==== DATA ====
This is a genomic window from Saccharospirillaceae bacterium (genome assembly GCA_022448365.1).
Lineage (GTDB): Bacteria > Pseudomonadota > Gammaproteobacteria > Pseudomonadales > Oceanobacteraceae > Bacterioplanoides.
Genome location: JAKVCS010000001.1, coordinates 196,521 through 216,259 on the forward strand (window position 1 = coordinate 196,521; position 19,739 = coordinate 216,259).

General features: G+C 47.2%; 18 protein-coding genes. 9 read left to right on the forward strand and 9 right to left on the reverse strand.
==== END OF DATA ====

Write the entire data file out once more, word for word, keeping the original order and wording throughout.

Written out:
This is a genomic window from Saccharospirillaceae bacterium (genome assembly GCA_022448365.1).
Lineage (GTDB): Bacteria > Pseudomonadota > Gammaproteobacteria > Pseudomonadales > Oceanobacteraceae > Bacterioplanoides.
Genome location: JAKVCS010000001.1, coordinates 196,521 through 216,259 on the forward strand (window position 1 = coordinate 196,521; position 19,739 = coordinate 216,259).

General features: G+C 47.2%; 18 protein-coding genes. 9 read left to right on the forward strand and 9 right to left on the reverse strand.